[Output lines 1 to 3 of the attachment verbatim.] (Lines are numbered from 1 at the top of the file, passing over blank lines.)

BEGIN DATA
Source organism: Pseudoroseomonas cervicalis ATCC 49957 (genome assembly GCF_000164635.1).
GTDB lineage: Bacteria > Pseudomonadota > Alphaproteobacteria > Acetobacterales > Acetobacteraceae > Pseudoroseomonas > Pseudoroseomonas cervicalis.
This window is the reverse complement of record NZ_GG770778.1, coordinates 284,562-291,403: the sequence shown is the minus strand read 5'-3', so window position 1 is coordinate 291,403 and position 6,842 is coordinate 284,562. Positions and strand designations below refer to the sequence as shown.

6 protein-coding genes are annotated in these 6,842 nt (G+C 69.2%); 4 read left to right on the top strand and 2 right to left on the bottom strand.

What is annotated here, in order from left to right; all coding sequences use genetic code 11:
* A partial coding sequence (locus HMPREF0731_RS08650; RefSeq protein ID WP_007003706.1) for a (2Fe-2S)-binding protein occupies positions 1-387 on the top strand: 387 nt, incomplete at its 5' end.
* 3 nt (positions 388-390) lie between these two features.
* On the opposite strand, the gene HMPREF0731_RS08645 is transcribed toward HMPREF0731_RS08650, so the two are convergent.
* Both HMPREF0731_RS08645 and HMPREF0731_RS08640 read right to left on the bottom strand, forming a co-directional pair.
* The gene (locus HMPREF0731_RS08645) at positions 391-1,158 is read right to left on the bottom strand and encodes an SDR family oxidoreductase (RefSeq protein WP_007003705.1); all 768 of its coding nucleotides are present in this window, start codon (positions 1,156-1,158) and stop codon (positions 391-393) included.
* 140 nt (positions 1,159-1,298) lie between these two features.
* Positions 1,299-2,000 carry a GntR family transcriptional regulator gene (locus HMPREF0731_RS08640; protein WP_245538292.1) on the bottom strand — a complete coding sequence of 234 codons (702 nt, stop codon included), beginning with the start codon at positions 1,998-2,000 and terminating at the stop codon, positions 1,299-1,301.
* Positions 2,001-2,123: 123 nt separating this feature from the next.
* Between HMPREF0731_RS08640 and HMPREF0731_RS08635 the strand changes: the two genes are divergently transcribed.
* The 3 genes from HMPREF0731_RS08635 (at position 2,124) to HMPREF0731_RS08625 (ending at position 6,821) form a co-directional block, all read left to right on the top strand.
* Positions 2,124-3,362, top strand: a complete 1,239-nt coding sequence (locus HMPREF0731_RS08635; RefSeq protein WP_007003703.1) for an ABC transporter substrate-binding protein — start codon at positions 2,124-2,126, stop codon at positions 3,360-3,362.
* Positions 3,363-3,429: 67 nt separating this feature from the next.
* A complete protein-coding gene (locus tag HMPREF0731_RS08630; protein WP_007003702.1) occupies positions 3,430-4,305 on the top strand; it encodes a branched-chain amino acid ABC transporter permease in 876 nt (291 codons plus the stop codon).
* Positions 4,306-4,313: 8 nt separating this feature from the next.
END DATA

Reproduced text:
Source organism: Pseudoroseomonas cervicalis ATCC 49957 (genome assembly GCF_000164635.1).
GTDB lineage: Bacteria > Pseudomonadota > Alphaproteobacteria > Acetobacterales > Acetobacteraceae > Pseudoroseomonas > Pseudoroseomonas cervicalis.
This window is the reverse complement of record NZ_GG770778.1, coordinates 284,562-291,403: the sequence shown is the minus strand read 5'-3', so window position 1 is coordinate 291,403 and position 6,842 is coordinate 284,562. Positions and strand designations below refer to the sequence as shown.